Mathema-tics 39 44 13 33
Physics 32 35 38 50
14
Finding 5
  • Male female faculty have similar access to many
    kinds of institutional resources.
  • Great deal of similarity between the professional
    lives of male female faculty. Men women spent
    similar proportions of their time on teaching,
    research, service Overall male faculty spent
    41.4 of their time on teaching, while female
    faculty spent 42.6. Mean percent of time faculty
    reported they spent on research for Civil
    Engineering Men 38.9, Women 39.1. Electrical
    Engineering Men 43.3, Women 42.8.
  • Male female faculty members reported comparable
    access to most institutional resources, including
    start-up packages, initial reduced teaching
    loads, travel funds, summer salary, and
    supervision of research assistants postdocs.
  • At first, men seemed to have more lab space than
    women, but this difference disappeared once other
    factors such as discipline rank were accounted
    for.

15
Finding 6
  • No differences between male female faculty on 2
    of our measures of inclusion chairing committees
    (39 for men, 34 for women) and being part of a
    research team (62 for men, 65 for women).
  • Women reported that they were more likely to have
    mentors than men (57 for tenure-track women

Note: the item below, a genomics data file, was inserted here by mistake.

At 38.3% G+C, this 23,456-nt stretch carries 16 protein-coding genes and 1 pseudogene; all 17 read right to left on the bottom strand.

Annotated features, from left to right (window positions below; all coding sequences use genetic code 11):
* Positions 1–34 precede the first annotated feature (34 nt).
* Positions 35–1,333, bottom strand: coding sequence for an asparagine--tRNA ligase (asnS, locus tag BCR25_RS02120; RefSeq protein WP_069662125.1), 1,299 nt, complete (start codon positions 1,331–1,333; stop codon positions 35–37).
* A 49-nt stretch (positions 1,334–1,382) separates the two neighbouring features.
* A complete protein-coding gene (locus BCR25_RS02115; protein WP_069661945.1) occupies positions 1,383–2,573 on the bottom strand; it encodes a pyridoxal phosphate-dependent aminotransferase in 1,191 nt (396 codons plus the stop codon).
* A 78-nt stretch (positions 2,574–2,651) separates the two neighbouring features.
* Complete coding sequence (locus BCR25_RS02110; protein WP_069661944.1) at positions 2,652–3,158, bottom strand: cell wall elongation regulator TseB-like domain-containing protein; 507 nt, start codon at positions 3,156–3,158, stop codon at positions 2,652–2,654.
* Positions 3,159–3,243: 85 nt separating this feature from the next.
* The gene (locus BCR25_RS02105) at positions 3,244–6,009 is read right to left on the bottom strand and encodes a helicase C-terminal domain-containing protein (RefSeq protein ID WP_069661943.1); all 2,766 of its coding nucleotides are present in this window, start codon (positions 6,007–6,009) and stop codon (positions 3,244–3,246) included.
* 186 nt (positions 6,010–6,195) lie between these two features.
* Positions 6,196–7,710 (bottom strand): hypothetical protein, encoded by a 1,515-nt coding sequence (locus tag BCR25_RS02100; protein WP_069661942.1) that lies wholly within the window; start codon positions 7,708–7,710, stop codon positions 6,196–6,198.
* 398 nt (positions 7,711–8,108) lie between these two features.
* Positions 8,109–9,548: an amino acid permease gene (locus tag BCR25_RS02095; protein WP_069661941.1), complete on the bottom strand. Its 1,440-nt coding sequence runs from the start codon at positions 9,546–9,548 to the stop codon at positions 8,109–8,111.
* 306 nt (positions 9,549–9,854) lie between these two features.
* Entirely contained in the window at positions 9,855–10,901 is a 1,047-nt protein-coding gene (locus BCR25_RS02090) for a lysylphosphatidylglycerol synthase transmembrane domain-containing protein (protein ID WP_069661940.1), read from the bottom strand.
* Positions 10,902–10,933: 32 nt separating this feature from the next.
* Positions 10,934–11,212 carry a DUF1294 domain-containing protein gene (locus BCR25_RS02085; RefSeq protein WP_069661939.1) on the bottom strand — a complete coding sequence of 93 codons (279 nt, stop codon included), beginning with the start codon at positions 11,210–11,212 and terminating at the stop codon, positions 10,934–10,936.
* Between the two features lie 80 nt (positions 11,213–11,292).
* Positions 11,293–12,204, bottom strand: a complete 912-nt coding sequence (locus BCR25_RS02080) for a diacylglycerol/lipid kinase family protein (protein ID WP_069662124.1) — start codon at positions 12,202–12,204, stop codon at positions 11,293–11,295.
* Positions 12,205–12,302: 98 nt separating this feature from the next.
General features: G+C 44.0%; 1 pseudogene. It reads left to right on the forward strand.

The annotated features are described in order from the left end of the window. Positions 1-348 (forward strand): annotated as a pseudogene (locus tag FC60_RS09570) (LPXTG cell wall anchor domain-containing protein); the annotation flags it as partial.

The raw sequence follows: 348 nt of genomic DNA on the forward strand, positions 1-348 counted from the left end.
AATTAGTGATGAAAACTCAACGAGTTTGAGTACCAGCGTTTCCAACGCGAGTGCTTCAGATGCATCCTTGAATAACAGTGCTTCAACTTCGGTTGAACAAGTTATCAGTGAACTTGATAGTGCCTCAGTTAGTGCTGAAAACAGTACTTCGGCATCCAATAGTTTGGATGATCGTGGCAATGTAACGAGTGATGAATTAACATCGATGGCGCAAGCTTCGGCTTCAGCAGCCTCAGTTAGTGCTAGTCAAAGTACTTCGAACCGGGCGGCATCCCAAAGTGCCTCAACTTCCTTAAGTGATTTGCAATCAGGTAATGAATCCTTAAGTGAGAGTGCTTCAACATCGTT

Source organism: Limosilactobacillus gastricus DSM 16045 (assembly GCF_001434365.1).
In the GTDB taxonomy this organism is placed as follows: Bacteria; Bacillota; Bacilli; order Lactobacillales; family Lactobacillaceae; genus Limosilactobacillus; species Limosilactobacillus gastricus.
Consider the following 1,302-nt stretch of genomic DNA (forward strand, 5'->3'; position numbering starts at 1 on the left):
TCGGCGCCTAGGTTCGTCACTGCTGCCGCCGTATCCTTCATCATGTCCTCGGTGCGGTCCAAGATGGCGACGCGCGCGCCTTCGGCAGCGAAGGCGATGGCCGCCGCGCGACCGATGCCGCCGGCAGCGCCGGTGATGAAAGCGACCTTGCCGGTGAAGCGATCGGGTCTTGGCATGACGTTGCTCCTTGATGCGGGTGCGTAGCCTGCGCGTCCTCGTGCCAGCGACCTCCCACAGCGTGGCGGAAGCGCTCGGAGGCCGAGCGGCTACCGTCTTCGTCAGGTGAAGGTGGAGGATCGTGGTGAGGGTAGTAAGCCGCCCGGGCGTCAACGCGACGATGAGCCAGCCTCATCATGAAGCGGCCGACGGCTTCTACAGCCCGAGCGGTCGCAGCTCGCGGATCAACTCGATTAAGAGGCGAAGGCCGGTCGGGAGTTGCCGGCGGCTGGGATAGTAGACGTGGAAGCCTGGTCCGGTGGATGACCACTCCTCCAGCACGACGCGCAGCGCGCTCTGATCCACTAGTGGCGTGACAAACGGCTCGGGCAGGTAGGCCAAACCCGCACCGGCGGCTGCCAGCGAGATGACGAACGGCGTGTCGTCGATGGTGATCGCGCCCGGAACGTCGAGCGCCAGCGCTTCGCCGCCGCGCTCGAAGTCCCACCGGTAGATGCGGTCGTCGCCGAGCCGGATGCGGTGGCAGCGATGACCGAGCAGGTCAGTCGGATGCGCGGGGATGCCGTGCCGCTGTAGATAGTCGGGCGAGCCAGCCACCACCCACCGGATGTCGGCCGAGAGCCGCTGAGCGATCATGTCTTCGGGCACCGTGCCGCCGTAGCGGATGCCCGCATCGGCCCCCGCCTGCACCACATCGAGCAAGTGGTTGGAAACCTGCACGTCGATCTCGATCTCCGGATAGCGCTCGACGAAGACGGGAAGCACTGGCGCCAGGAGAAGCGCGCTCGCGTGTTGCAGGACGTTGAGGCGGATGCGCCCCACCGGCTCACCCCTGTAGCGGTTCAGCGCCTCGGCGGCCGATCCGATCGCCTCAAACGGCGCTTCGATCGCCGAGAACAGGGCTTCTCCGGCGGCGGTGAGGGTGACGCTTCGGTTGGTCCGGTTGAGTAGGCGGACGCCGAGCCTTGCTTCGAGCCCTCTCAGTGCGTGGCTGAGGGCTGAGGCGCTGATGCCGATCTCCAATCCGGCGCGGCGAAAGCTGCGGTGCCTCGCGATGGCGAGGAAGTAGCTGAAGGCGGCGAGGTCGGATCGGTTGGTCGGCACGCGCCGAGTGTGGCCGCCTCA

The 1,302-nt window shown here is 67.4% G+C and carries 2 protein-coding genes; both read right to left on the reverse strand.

faculty compared to 49 for men). By field Civil
    Engineering 49.2 for Men, 58.5 for Women.
    Electrical Engineering 48.4 for Men, 72.9 for
    Women.
  • Women were less likely to engage in conversation
    with colleagues on a range of professional
    topics, including research, salary, benefits
    (also interaction with other faculty
    departmental climate). This distance may prevent
    women from accessing important information may
    make them feel less more marginalized in their
    professional lives. Men women faculty surveyed
    did not differ in their reports of discussions
    with colleagues on teaching, funding, interaction
    with administration, personal life.

16
Finding 7
  • Little evidence that men women exhibited
    different outcomes on most key measures
    (publications, grant funding, nominations for
    honors and awards, salary, offers of positions
    in other institutions).
  • Overall there appears to be no difference in
    refereed publications between men (13.9
    publications) women (12.8 publications) in most
    fields with 2 exceptions.
  • Men published significantly more papers than
    women in chemistry. In electrical engineering,
    women had published marginally more papers than
    men (7.5 publications for women compared with 5.8
    for men).

17
Finding 7 Continued
  • No significant gender differences in the
    probability that male or female faculty would
    have grant funding (a PI or Co-PI on a grant
    proposal). Male faculty had significantly more
    research funding than female faculty in biology
    in the other disciplines, differences were not
    significant.
  • Female assistant professors who had a mentor had
    a higher probability of receiving grants than